My corner of Greater Manchester gets a bad rap - but there's a two-month waiting list for one restaurant

There's incredible views, a burgeoning food and drink scene and so much more.
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Tameside sometimes gets a bad rap. Its once busy market towns are in decline, suffering from serious underfunding, anti-social behaviour and general neglect. While neighbouring boroughs like Stockport thrive, residents complain in community Facebook groups that ‘it’s not like it used to be.’

Last week, Andy Burnham visited Ashton Old Baths to kickstart ambitious regeneration plans that he says will ‘breathe new life’ to the area, funded by £20million in levelling up money. These include refurbishments to the Town Hall and complete overhaul of the market square. But these plans will take time and it will likely be years before Ashton and other Tameside towns enjoy a Stockport-style renaissance. 

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I have lived in Tameside most of my life and as a reporter covering Greater Manchester I’ve tried wherever possible to highlight some of the interesting people and places you find in our humble borough. So while we wait to see what all that levelling up money will do to Tameside, it’s worth taking a moment to appreciate what it already has to offer. 

Ashton Market Hall is another reason to love Tameside. Ashton Market Hall is another reason to love Tameside.
Ashton Market Hall is another reason to love Tameside.

And to do that, I only have to look out of my bedroom window. The borough is home to fantastic green belt, parks and countryside, perfect for an afternoon hike or school holiday adventure with the children. The area closest to my heart is Daisy Nook nature park on the border with Oldham, but there are other places like Werneth Low and Hartshead Pike, where you will find incredible views across Greater Manchester and beyond. 

You can also find some great walking routes by exploring the canals – which is also a great way to delve into the area’s history. My usual route starts at Droylsden marina, which is only an hour’s walk away from Portland Basin and the hidden gem canal museum, which has an exhibition that recreates an entire 1920s street, complete with chippy and pub. Along the way you will see plenty of old mills and relics from the area’s industrial past. 

If music is more your thing, there are some long-standing pub venues like the Witchwood in Ashton town centre, or you could head to the annual Fields of Gold festival at Ashton Cricket Club, which normally hosts Mancunian legends on the decks like Clint Boon and Happy Mondays’ Bez. If you want something more traditional, the Tameside Whit Friday band contests, which attract the best brass bands in the country, are not to be missed.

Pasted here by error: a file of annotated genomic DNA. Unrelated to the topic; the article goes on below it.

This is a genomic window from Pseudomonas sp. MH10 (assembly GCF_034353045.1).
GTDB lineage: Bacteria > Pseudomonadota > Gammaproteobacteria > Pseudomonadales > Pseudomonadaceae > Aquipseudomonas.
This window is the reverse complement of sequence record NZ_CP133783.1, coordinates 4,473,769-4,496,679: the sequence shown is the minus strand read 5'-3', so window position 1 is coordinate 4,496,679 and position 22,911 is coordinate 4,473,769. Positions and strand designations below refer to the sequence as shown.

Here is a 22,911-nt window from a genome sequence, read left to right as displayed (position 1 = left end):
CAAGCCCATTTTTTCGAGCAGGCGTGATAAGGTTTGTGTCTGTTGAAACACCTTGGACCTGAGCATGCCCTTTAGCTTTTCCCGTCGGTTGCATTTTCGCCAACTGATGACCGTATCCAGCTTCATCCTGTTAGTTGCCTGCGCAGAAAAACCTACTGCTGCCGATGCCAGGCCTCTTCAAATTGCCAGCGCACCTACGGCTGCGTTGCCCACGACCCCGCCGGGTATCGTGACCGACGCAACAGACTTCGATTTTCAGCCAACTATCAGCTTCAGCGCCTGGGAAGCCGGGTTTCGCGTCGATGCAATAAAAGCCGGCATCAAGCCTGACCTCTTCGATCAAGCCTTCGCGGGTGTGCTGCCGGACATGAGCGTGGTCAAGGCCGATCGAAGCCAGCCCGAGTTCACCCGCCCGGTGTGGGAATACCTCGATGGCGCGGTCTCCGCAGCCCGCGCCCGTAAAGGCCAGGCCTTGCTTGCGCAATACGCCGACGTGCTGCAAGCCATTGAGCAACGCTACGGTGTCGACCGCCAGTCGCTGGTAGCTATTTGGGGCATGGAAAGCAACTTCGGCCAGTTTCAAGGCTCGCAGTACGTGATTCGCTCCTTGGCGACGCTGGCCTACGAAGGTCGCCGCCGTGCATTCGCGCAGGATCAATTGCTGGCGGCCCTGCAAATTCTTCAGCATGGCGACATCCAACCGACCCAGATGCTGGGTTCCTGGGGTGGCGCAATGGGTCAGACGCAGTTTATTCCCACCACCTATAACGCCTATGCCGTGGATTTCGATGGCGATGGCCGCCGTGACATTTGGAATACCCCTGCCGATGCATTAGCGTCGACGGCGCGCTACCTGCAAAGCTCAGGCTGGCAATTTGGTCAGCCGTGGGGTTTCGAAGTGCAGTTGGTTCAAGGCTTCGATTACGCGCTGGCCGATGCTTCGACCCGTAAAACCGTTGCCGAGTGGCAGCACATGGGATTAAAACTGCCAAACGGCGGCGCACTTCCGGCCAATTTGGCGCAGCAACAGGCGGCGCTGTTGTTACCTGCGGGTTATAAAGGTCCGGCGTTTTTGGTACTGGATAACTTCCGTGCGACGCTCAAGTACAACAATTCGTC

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There is also a burgeoning food and drink scene in Tameside, with several independent restaurants starting to make a name for themselves. Ornella’s Kitchen in Denton has been top of my list of restaurants to visit for a while now, but last time I tried to book we were told there was a two-month waiting list. There is also Lily’s flagship restaurant, which has a smaller deli in Chorlton, as well as Everest Cafe and Beerogi – all have excellent reviews and dedicated regulars. There are also some fun events to look out for in Tameside when it comes to food and drink, like the monthly Street Fest in Stalybridge, Ashton’s Friday’s on the Square, which was also trialled for the first time last summer. 

Daisy Nook. Credit: Manchester WorldDaisy Nook. Credit: Manchester World
Daisy Nook. Credit: Manchester World

Some of the big names from the city centre and South Manchester are also starting to take notice of the Tameside’s potential. Last week, I spoke to the operations director for Burgerism, the hugely successful takeaway-only burger joint that started in Salford and is now preparing to open in Denton. When asked about why the company had chosen to move into Tameside, she highlighted the local online foodie groups and “great community feel” of the area.  

And this brings me to the final and most important reason to love Tameside – the people. Through my work at Manchester World, I have spoken to people from all walks of life in Tameside, including a local food blogger, market traders, campaigners fighting to save the Hippodrome, striking nurses on the picket line, Ukrainian refugees and a war memorabilia collector – to name a few. If there is one thing they all have in common, it is their community spirit. So regardless of the physical changes Tameside goes through in the next few years, there is already plenty to be proud of here, and I think we have every reason to be optimistic about the future.